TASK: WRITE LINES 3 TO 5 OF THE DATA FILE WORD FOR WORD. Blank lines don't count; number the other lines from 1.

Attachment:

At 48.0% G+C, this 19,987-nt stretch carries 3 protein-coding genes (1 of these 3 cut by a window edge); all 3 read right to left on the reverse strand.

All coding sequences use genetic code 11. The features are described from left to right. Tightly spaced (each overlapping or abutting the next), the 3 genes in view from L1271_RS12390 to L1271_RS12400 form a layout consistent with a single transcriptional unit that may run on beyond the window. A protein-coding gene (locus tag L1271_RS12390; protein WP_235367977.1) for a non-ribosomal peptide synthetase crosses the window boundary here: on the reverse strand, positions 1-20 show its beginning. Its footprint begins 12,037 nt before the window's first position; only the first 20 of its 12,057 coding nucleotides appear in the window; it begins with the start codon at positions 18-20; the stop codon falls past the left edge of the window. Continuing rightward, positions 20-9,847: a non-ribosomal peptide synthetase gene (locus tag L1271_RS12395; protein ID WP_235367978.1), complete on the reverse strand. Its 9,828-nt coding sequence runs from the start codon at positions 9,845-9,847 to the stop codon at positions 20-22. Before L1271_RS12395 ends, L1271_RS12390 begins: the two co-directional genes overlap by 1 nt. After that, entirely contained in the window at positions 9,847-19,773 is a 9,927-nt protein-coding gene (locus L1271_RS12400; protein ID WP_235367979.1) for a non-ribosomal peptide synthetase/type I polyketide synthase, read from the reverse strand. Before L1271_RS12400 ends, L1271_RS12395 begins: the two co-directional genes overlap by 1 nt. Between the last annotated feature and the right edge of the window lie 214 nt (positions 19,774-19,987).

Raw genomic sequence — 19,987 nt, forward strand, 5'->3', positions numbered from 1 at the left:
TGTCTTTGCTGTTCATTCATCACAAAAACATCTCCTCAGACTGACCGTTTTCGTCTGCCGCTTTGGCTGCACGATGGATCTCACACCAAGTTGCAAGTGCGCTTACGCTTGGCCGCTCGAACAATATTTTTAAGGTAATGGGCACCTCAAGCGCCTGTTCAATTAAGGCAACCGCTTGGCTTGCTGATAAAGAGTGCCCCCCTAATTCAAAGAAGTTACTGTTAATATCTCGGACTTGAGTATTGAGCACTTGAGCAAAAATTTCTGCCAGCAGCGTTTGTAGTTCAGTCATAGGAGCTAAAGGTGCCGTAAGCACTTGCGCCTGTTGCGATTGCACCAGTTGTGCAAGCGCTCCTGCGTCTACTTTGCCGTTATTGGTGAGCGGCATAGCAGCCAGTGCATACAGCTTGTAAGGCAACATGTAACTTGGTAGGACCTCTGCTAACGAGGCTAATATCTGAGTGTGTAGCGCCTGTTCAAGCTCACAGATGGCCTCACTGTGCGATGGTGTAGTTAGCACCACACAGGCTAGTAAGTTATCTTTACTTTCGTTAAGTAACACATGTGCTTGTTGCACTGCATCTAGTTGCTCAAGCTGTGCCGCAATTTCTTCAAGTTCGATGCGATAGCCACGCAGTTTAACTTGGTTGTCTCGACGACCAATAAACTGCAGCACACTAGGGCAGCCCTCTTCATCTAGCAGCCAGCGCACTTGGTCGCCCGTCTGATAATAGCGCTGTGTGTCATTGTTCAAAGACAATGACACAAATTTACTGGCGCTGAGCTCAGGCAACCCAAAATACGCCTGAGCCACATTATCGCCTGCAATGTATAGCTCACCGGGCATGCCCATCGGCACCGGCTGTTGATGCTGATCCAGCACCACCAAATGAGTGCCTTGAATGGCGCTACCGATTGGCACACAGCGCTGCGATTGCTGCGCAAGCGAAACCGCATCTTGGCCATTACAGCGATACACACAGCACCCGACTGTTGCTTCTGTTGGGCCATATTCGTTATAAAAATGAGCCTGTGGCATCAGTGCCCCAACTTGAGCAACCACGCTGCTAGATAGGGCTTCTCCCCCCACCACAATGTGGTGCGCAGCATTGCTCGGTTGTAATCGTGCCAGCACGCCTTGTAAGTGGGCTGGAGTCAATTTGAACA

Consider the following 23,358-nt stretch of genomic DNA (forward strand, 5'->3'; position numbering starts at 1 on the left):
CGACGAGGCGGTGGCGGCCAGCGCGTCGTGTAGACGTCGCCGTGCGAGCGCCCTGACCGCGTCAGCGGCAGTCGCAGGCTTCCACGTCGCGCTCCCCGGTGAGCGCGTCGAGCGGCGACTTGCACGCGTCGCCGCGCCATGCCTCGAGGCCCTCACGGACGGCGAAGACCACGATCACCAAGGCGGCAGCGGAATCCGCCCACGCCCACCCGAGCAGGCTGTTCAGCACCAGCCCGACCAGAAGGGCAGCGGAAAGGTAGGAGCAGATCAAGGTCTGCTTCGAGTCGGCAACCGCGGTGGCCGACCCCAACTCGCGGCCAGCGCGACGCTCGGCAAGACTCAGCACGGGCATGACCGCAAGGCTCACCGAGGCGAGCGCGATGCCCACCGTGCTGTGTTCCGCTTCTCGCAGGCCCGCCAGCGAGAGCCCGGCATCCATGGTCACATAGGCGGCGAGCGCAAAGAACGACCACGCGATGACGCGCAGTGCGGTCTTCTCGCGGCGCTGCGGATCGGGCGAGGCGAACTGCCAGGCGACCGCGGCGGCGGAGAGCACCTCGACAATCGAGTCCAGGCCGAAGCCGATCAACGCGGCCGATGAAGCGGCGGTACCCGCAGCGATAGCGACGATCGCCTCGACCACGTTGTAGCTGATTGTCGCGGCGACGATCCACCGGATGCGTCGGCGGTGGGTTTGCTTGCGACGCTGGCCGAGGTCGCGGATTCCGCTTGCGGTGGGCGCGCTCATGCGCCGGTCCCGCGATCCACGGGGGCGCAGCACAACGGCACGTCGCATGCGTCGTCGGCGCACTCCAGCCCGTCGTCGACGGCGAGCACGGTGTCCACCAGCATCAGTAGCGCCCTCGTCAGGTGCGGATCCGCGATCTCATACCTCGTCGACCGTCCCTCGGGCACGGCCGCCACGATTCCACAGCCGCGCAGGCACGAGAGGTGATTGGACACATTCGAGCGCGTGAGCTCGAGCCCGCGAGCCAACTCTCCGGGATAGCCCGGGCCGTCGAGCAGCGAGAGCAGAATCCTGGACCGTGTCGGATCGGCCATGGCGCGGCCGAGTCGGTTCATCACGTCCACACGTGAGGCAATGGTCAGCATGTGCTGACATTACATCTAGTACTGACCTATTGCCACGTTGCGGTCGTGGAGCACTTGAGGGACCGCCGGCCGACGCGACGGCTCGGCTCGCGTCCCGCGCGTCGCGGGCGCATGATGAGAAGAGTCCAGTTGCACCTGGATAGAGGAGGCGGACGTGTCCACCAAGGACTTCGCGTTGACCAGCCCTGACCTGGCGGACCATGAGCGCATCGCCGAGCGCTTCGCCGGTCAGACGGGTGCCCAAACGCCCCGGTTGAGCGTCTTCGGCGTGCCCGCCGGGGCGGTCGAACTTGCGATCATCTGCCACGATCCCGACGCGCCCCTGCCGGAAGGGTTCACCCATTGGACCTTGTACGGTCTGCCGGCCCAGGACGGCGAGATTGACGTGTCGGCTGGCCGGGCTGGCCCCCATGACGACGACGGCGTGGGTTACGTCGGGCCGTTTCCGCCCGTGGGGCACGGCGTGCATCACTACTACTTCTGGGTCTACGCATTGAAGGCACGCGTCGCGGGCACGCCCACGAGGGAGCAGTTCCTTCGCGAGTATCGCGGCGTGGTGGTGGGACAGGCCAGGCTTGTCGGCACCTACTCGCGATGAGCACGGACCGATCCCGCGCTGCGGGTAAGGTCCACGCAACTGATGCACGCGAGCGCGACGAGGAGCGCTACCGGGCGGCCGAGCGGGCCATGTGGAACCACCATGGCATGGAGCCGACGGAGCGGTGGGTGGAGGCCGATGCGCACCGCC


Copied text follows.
Raw genomic sequence — 19,987 nt, forward strand, 5'->3', positions numbered from 1 at the left:
TGTCTTTGCTGTTCATTCATCACAAAAACATCTCCTCAGACTGACCGTTTTCGTCTGCCGCTTTGGCTGCACGATGGATCTCACACCAAGTTGCAAGTGCGCTTACGCTTGGCCGCTCGAACAATATTTTTAAGGTAATGGGCACCTCAAGCGCCTGTTCAATTAAGGCAACCGCTTGGCTTGCTGATAAAGAGTGCCCCCCTAATTCAAAGAAGTTACTGTTAATATCTCGGACTTGAGTATTGAGCACTTGAGCAAAAATTTCTGCCAGCAGCGTTTGTAGTTCAGTCATAGGAGCTAAAGGTGCCGTAAGCACTTGCGCCTGTTGCGATTGCACCAGTTGTGCAAGCGCTCCTGCGTCTACTTTGCCGTTATTGGTGAGCGGCATAGCAGCCAGTGCATACAGCTTGTAAGGCAACATGTAACTTGGTAGGACCTCTGCTAACGAGGCTAATATCTGAGTGTGTAGCGCCTGTTCAAGCTCACAGATGGCCTCACTGTGCGATGGTGTAGTTAGCACCACACAGGCTAGTAAGTTATCTTTACTTTCGTTAAGTAACACATGTGCTTGTTGCACTGCATCTAGTTGCTCAAGCTGTGCCGCAATTTCTTCAAGTTCGATGCGATAGCCACGCAGTTTAACTTGGTTGTCTCGACGACCAATAAACTGCAGCACACTAGGGCAGCCCTCTTCATCTAGCAGCCAGCGCACTTGGTCGCCCGTCTGATAATAGCGCTGTGTGTCATTGTTCAAAGACAATGACACAAATTTACTGGCGCTGAGCTCAGGCAACCCAAAATACGCCTGAGCCACATTATCGCCTGCAATGTATAGCTCACCGGGCATGCCCATCGGCACCGGCTGTTGATGCTGATCCAGCACCACCAAATGAGTGCCTTGAATGGCGCTACCGATTGGCACACAGCGCTGCGATTGCTGCGCAAGCGAAACCGCATCTTGGCCATTACAGCGATACACACAGCACCCGACTGTTGCTTCTGTTGGGCCATATTCGTTATAAAAATGAGCCTGTGGCATCAGTGCCCCAACTTGAGCAACCACGCTGCTAGATAGGGCTTCTCCCCCCACCACAATGTGGTGCGCAGCATTGCTCGGTTGTAATCGTGCCAGCACGCCTTGTAAGTGGGCTGGAGTCAATTTGAACA

Consider the following 23,358-nt stretch of genomic DNA (forward strand, 5'->3'; position numbering starts at 1 on the left):